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Tears & Laughter - What is the Significance of Alabama History in 2021?

Sometimes, when I am in Montgomery, I make it a point to go out and have lunch with Hank and Audrey.

Usually, I take fried chicken.

They don’t ever say too much, and neither do I really.

Nobody sings. If you are there and hear lonesome music, it’s probably only in your head … or maybe your heart.

I go, I guess, for the silence, or the solace. It is a feeling. There is an energy there. Or maybe a spirit. I’m not sure. It is not something you can reach out and touch or take a picture of, at least not without it looking like a couple of equal opposite graves with benches. But you can commune with them for a while, and find stillness within the rush and noise of historic downtown, where the Capitol towers and the State House stands.

I seldom visit when there aren’t fresh flowers placed gently and purposely. Tributes still, to Hank Williams, and to Audrey, too, for as they say … if there had been no Audrey, there would have been no Hank.

Hank was first buried in the main section of Oakwood Cemetery on January 4, 1953, but then was relocated to what became the annex on January 17, 1953. The move was made at night because of the number of visitors to the gravesite. A larger plot was needed to eventually accommodate other family members, and allow for visitation.

You can drive right up to the two Georgia marble monuments like a front door. Like a portal to another time. Oakwood Cemetery and its annex spans 120 acres. It started in 1819, the same year Alabama became a state. It is the home of over 200,000 burial sites. When you sit there with Hank and Audrey, you are surrounded by layers of history.

It was first called a free burial ground. The land was donated. It was open to all people. There are heroes and villains alike buried there. The rich and the poor, blacks and whites. Politicians, preachers, teachers, and attorneys. Slaves, their owners, and anti-secessionists. Beloved mothers, infant children, slabs with first names only, many lost to the yellow fever epidemic, and that precious man who started Coca-Cola Bottling Company.

There is a Jewish section in the cemetery that closes late in the evenings. Those headstones are marked with the names of birth countries, like Bavaria and Prussia.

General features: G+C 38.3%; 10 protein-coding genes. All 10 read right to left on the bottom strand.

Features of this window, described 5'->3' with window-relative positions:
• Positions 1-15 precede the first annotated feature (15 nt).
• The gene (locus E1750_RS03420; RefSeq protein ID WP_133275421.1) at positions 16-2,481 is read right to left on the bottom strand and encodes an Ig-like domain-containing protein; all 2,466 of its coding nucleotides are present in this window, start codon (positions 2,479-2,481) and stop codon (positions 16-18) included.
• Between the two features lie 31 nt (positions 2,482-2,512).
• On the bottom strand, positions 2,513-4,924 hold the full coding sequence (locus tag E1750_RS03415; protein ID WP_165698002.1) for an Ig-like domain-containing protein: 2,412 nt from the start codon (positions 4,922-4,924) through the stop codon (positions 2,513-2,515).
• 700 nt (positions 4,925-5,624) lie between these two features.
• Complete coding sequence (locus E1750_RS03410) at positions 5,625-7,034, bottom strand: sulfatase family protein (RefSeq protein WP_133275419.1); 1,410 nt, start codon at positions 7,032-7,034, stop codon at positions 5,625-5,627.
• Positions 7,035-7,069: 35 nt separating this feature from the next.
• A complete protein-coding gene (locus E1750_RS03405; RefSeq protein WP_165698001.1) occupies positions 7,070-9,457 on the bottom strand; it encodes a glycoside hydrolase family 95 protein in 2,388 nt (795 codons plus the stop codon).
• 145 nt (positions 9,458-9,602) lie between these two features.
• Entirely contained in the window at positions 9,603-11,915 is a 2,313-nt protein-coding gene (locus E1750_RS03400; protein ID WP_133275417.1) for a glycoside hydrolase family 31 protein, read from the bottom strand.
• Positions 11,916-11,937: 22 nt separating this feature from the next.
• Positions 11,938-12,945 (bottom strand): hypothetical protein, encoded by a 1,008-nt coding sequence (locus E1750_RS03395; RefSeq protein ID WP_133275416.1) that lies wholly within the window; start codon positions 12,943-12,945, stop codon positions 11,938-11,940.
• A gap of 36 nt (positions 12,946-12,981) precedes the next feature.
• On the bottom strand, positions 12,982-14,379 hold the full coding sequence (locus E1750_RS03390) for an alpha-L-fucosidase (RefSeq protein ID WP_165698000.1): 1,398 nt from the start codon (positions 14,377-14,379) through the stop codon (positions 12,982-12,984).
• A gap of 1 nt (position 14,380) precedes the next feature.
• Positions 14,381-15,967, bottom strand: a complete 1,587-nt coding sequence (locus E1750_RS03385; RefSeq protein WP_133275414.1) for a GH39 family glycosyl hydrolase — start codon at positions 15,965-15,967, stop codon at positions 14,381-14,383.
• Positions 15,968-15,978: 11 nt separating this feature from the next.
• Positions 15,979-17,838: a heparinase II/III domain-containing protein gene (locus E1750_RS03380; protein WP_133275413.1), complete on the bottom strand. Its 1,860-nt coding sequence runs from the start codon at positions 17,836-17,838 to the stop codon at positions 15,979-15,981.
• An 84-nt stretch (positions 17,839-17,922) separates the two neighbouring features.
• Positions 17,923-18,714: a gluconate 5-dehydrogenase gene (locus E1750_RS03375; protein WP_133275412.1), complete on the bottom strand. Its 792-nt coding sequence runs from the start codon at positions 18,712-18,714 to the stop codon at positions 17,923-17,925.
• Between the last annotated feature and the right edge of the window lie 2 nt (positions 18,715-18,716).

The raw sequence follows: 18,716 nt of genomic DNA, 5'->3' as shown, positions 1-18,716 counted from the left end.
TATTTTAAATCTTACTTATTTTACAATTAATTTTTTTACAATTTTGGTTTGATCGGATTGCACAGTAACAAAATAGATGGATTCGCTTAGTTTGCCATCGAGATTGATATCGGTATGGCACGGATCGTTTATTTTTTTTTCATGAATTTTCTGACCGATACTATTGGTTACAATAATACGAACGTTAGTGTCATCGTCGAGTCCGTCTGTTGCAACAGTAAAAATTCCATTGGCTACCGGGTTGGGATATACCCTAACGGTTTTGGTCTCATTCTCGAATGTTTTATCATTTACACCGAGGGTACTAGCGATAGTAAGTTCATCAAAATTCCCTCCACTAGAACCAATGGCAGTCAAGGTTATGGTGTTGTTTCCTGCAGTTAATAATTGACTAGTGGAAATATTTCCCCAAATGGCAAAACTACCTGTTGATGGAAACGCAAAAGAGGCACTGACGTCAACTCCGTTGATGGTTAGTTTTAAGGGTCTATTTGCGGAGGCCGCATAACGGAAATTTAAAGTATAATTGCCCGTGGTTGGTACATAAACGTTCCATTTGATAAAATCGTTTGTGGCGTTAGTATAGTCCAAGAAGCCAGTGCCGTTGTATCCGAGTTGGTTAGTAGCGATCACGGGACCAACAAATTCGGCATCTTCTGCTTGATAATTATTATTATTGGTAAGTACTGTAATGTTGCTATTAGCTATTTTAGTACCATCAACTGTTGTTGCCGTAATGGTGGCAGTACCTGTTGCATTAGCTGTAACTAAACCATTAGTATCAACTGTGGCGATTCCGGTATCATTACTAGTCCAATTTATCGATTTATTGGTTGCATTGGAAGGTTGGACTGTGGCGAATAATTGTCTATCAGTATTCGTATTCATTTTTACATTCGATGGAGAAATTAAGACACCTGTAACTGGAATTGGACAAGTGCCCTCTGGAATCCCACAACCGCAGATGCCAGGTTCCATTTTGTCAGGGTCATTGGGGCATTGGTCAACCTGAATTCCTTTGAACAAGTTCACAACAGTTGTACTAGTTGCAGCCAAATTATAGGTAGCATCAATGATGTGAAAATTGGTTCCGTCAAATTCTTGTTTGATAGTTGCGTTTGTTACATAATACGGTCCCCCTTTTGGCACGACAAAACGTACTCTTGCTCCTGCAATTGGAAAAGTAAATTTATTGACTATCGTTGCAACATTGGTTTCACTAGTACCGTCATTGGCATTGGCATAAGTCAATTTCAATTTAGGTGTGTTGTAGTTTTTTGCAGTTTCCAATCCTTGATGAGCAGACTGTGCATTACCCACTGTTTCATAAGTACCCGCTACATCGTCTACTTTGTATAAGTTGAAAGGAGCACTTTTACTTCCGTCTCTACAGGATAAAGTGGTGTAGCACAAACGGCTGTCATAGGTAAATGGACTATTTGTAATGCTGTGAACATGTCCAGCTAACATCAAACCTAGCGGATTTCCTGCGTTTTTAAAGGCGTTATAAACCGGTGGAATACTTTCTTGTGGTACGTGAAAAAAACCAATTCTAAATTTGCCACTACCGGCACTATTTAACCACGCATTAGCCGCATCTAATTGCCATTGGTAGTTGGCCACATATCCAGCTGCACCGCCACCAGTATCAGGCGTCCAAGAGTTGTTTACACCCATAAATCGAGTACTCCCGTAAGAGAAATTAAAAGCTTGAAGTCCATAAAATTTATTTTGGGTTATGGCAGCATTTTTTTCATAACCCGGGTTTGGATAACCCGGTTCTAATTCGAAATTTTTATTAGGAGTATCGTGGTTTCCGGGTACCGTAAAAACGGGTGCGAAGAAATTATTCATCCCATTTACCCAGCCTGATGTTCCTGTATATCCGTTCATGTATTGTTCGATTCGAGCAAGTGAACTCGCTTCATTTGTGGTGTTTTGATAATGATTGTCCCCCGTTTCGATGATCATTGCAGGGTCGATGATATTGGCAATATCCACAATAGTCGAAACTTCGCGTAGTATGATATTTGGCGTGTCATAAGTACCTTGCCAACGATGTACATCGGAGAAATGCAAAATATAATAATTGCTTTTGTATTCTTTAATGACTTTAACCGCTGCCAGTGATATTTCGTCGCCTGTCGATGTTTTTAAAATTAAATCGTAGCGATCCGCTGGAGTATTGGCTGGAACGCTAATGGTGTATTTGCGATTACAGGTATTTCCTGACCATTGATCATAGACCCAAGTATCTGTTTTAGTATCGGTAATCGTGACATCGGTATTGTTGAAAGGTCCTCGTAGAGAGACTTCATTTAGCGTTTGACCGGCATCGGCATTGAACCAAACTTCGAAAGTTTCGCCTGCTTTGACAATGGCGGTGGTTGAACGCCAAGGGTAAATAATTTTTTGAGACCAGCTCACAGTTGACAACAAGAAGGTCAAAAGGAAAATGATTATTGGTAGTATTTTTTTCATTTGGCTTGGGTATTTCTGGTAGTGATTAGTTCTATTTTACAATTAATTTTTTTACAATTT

The last time I visited it was raining. I took time to loop by the row after row of identically shaped tombstones of Confederate dead that cover a whole hillside. There are 780 should you count them, a few Union soldiers included. All sons of somebody. Surely they were not all bad men, but all evidence of the six Civil War hospitals once located in Montgomery.

There are epitaphs, and final remarks, Greek Revival-style mausoleums, Art Deco gravestones, and broken slabs. There are ornate fences, Gothic statues, and simple grey stones marked with only a date.

If the residents of Oakwood Cemetery could wake to where we are today, what would they think of us and this state we have created since they left it? Would they look forward with great anticipation at potentials and possibilities, or would they be blocked from moving forward by the pain, failures, and shortcomings of the past?

This cemetery, like all old cemeteries – in all cities, and towns, and far out forgotten places – holds proof that not all history is beautiful. Some of it is hard to even look at strait.

But for every voice who questions why we would celebrate or remember or ever hold dear a history such as this, is another that counters … with a history such as this, how can we not?

Amanda Walker is a contributor with, The Selma Times Journal, Thomasville Times, West Alabama Watchman, and Alabama Gazette. Contact her at or at


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